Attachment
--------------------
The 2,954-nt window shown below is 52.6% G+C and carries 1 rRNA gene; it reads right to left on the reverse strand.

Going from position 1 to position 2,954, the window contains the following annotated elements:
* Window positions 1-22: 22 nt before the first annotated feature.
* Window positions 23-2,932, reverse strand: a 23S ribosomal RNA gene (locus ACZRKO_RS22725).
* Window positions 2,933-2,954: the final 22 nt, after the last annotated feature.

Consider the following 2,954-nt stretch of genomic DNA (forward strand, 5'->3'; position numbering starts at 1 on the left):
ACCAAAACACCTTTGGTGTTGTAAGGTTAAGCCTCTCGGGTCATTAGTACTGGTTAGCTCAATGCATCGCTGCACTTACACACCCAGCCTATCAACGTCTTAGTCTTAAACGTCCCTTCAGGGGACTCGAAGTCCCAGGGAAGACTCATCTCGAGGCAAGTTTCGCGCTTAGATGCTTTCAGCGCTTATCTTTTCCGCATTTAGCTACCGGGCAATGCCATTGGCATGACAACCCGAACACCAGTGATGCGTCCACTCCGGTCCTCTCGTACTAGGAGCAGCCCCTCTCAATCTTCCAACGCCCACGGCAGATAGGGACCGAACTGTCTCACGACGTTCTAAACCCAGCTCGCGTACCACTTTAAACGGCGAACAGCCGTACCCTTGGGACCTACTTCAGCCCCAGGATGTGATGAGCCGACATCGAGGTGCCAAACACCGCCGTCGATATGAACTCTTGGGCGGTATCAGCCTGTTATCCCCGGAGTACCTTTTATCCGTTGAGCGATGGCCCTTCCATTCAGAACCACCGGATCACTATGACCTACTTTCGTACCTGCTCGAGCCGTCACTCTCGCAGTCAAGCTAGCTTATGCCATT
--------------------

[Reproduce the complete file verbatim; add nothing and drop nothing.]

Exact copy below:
The 2,954-nt window shown below is 52.6% G+C and carries 1 rRNA gene; it reads right to left on the reverse strand.

Going from position 1 to position 2,954, the window contains the following annotated elements:
* Window positions 1-22: 22 nt before the first annotated feature.
* Window positions 23-2,932, reverse strand: a 23S ribosomal RNA gene (locus ACZRKO_RS22725).
* Window positions 2,933-2,954: the final 22 nt, after the last annotated feature.

Consider the following 2,954-nt stretch of genomic DNA (forward strand, 5'->3'; position numbering starts at 1 on the left):
ACCAAAACACCTTTGGTGTTGTAAGGTTAAGCCTCTCGGGTCATTAGTACTGGTTAGCTCAATGCATCGCTGCACTTACACACCCAGCCTATCAACGTCTTAGTCTTAAACGTCCCTTCAGGGGACTCGAAGTCCCAGGGAAGACTCATCTCGAGGCAAGTTTCGCGCTTAGATGCTTTCAGCGCTTATCTTTTCCGCATTTAGCTACCGGGCAATGCCATTGGCATGACAACCCGAACACCAGTGATGCGTCCACTCCGGTCCTCTCGTACTAGGAGCAGCCCCTCTCAATCTTCCAACGCCCACGGCAGATAGGGACCGAACTGTCTCACGACGTTCTAAACCCAGCTCGCGTACCACTTTAAACGGCGAACAGCCGTACCCTTGGGACCTACTTCAGCCCCAGGATGTGATGAGCCGACATCGAGGTGCCAAACACCGCCGTCGATATGAACTCTTGGGCGGTATCAGCCTGTTATCCCCGGAGTACCTTTTATCCGTTGAGCGATGGCCCTTCCATTCAGAACCACCGGATCACTATGACCTACTTTCGTACCTGCTCGAGCCGTCACTCTCGCAGTCAAGCTAGCTTATGCCATT